DeRusha said, having been in their shoes, he’s sensitive to very real and good concerns he’s heard from industry and that a certain amount of centralization—in addition to flexibility—would be helpful for agencies as well.
“We want a rational approach,” he said. “Just as much as vendors don't want to be attesting and, or, responding in 100 different ways, to all the different agencies, we don't want agencies asking,” he said. “So what I can say is we take it very seriously … But I will say, we're going in this direction, I mean, government needs to be purchasing software that is built securely, that's a lesson from SolarWinds. There were practices there that should have been followed. And we're going to learn those lessons and we're going to use our pulpit to really drive the market through changes, but we wanna do it in a way that works.”
DeRusha said important lessons are also coming out of agency proposals for the use of money from the Technology Modernization Fund to mature their security systems in line with the executive order.
“I sit on the technology modernization fund board, and we're learning what [agencies are] doing now, and that's really helpful because you don't always get that granular when you've got 100-plus agencies,” he said, describing how those lessons might be applied going forward. “If we can have some higher level policy prescriptions to do things maybe centrally, or we can have work orders that can be centralized ... [and ]determine what all the common requirements are … we don't have to have every agency learn on its own.”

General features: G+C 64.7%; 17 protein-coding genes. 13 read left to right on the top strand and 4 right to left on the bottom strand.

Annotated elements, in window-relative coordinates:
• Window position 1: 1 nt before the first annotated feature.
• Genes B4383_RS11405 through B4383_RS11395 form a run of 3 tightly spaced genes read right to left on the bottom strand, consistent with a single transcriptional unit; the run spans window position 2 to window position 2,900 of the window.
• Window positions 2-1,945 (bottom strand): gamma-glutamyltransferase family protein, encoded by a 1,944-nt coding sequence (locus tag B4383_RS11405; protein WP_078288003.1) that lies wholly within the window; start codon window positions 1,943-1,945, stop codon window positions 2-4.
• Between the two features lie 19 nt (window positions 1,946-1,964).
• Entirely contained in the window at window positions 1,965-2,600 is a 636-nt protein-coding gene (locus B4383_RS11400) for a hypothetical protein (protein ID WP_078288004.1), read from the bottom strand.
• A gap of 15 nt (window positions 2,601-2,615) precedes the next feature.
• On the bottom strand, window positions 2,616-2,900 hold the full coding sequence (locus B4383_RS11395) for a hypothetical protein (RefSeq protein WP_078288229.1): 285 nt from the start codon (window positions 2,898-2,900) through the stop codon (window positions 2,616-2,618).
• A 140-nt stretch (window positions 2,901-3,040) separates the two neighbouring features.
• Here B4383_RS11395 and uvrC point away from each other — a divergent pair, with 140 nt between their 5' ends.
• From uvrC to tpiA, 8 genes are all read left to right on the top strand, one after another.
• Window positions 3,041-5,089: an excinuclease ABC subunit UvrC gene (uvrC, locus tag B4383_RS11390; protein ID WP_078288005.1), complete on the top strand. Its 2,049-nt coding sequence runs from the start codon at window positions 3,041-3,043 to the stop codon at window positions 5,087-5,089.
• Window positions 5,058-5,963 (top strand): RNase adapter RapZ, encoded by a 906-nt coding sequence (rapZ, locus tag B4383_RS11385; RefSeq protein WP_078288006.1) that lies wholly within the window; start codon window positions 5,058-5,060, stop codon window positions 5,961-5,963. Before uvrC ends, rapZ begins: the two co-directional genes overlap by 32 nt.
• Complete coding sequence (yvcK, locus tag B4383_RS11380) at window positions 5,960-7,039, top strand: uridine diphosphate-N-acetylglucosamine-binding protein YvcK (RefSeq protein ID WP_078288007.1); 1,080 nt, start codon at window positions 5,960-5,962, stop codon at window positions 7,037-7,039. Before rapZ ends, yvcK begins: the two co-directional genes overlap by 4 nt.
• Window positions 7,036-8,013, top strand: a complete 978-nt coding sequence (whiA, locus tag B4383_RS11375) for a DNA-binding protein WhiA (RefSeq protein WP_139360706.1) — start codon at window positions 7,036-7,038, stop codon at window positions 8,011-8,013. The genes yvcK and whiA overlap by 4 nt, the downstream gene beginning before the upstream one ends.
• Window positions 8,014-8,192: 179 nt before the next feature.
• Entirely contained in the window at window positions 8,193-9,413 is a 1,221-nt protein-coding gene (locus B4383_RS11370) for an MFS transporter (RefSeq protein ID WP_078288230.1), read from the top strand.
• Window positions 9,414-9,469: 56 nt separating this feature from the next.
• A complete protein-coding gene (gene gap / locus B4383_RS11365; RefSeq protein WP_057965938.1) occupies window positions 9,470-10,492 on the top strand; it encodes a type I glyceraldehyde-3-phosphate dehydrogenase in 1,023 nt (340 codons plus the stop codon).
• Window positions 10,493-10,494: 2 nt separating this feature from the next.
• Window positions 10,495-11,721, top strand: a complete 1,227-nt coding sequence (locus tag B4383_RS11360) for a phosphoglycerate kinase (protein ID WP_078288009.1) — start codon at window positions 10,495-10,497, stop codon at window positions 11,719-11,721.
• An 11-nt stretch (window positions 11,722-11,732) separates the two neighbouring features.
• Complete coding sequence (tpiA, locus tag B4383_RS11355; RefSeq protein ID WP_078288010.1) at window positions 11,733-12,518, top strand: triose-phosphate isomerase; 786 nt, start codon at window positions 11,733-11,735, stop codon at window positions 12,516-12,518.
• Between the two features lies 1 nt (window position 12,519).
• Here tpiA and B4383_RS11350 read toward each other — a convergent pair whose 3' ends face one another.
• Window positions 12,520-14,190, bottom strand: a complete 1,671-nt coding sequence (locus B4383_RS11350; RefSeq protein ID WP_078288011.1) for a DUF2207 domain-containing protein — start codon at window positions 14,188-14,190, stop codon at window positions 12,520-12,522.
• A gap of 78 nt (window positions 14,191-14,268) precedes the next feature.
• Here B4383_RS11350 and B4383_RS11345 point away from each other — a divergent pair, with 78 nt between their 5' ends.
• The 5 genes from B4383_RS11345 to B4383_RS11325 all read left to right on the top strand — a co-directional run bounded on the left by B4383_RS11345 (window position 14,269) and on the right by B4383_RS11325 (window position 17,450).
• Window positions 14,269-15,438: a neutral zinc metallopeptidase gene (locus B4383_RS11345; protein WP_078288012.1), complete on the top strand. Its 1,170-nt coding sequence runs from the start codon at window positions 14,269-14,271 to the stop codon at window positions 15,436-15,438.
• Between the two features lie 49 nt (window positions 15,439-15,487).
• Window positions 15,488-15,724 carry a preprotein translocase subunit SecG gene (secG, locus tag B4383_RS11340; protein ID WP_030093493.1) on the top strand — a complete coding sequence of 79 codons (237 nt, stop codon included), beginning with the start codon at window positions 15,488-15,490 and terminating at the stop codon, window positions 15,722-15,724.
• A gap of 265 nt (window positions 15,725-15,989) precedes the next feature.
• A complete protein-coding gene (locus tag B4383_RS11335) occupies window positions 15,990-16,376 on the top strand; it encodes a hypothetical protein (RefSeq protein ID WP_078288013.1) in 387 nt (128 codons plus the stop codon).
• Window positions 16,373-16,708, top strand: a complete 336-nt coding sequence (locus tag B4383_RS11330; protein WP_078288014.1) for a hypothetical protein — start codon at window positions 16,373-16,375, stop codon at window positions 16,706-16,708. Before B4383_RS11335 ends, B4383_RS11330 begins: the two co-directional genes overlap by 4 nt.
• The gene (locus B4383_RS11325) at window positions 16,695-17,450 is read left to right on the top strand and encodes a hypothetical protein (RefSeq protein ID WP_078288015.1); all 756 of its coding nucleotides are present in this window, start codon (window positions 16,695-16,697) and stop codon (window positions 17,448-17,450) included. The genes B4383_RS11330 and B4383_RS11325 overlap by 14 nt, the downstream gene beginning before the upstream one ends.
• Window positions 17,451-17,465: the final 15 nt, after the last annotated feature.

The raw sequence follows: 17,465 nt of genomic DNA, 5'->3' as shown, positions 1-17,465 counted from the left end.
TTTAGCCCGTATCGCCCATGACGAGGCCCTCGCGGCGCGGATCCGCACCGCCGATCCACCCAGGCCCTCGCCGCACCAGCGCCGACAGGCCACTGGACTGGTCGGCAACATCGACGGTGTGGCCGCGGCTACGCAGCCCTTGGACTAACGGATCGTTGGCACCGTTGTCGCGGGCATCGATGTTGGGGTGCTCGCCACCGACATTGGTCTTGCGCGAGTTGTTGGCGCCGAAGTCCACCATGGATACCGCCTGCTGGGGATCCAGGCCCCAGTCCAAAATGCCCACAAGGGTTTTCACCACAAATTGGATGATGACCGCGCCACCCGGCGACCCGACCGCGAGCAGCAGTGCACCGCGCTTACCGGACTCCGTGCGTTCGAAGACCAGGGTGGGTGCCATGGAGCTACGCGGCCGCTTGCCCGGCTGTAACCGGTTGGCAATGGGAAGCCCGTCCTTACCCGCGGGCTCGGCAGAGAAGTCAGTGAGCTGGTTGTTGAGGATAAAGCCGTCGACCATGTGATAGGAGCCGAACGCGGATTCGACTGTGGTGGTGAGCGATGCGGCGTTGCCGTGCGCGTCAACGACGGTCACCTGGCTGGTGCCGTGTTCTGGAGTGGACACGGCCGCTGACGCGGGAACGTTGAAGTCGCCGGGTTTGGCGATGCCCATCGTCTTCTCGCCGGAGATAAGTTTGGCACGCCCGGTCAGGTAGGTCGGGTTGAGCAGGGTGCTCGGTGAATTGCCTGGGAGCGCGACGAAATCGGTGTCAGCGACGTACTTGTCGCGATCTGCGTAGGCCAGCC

Speaking with Nextgov after his appearance at the summit, DeRusha acknowledged one aspect of Obama-era cybersecurity policy that the Defense Department identified as a weakness in launching its Cybersecurity Maturity Model Certification program during the administration of President Donald Trump. CMMC attempted to replace the practice of self attestation—vendors simply pledging their adherence to appropriate security practices—with a system of independent third-party certifiers. The program, which suffered a controversy-filled roll out, is now being reconstituted under the Biden administration, but it has focussed attention on what DOD officials described as a failure of self-attestation, given the continued infiltration of the defense industrial base despite claims of adherence to security controls detailed by NIST.
“What I'll say about it is we have been learning those lessons from CMMC, we've looked at it, we've talked to folks there [in DOD], right? We don't want to relearn any lessons here around attestation,” De Rusha said. He added, “Third party attestations, you know, have to be done right. And we're going to be cautious around what we direct agencies to do for now, versus, giving them the flexibility if they feel like there's a high risk instance where they need to do that. We're not going to do anything that prevents an agency from doing that. But we're going to roll this out and learn. It's a brand new framework and we're going to learn how to do this as we go. So we are going to be cautious around what we require out of the gate.”